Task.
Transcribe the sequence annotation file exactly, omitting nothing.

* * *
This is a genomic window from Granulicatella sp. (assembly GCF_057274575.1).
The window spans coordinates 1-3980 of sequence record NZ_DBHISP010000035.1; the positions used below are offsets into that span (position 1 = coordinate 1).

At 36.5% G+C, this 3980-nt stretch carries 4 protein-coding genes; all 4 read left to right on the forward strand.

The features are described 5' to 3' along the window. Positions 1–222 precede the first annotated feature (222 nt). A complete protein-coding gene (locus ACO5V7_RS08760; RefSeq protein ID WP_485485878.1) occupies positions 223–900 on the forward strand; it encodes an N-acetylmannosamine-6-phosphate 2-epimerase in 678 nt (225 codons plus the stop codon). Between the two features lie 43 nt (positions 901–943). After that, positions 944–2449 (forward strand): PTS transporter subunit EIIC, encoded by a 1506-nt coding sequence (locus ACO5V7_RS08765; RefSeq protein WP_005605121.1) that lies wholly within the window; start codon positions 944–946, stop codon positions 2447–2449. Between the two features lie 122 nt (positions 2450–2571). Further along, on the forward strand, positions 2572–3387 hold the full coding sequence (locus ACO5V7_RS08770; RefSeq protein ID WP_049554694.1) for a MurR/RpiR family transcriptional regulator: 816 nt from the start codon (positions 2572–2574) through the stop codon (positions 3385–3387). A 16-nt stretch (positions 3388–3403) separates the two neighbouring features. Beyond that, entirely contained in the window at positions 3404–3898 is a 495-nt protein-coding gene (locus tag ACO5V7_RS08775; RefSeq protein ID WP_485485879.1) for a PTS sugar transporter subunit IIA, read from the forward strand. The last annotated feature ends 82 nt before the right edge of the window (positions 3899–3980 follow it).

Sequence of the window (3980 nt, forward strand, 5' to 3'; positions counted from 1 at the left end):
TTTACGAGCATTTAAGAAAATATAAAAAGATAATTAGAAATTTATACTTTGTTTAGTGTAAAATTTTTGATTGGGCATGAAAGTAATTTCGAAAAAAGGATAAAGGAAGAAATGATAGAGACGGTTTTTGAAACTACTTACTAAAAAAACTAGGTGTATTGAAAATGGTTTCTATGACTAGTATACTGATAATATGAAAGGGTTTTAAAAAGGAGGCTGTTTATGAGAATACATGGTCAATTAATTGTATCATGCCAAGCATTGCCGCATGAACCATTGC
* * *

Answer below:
This is a genomic window from Granulicatella sp. (assembly GCF_057274575.1).
The window spans coordinates 1-3980 of sequence record NZ_DBHISP010000035.1; the positions used below are offsets into that span (position 1 = coordinate 1).

At 36.5% G+C, this 3980-nt stretch carries 4 protein-coding genes; all 4 read left to right on the forward strand.

The features are described 5' to 3' along the window. Positions 1–222 precede the first annotated feature (222 nt). A complete protein-coding gene (locus ACO5V7_RS08760; RefSeq protein ID WP_485485878.1) occupies positions 223–900 on the forward strand; it encodes an N-acetylmannosamine-6-phosphate 2-epimerase in 678 nt (225 codons plus the stop codon). Between the two features lie 43 nt (positions 901–943). After that, positions 944–2449 (forward strand): PTS transporter subunit EIIC, encoded by a 1506-nt coding sequence (locus ACO5V7_RS08765; RefSeq protein WP_005605121.1) that lies wholly within the window; start codon positions 944–946, stop codon positions 2447–2449. Between the two features lie 122 nt (positions 2450–2571). Further along, on the forward strand, positions 2572–3387 hold the full coding sequence (locus ACO5V7_RS08770; RefSeq protein ID WP_049554694.1) for a MurR/RpiR family transcriptional regulator: 816 nt from the start codon (positions 2572–2574) through the stop codon (positions 3385–3387). A 16-nt stretch (positions 3388–3403) separates the two neighbouring features. Beyond that, entirely contained in the window at positions 3404–3898 is a 495-nt protein-coding gene (locus tag ACO5V7_RS08775; RefSeq protein ID WP_485485879.1) for a PTS sugar transporter subunit IIA, read from the forward strand. The last annotated feature ends 82 nt before the right edge of the window (positions 3899–3980 follow it).

Sequence of the window (3980 nt, forward strand, 5' to 3'; positions counted from 1 at the left end):
TTTACGAGCATTTAAGAAAATATAAAAAGATAATTAGAAATTTATACTTTGTTTAGTGTAAAATTTTTGATTGGGCATGAAAGTAATTTCGAAAAAAGGATAAAGGAAGAAATGATAGAGACGGTTTTTGAAACTACTTACTAAAAAAACTAGGTGTATTGAAAATGGTTTCTATGACTAGTATACTGATAATATGAAAGGGTTTTAAAAAGGAGGCTGTTTATGAGAATACATGGTCAATTAATTGTATCATGCCAAGCATTGCCGCATGAACCATTGC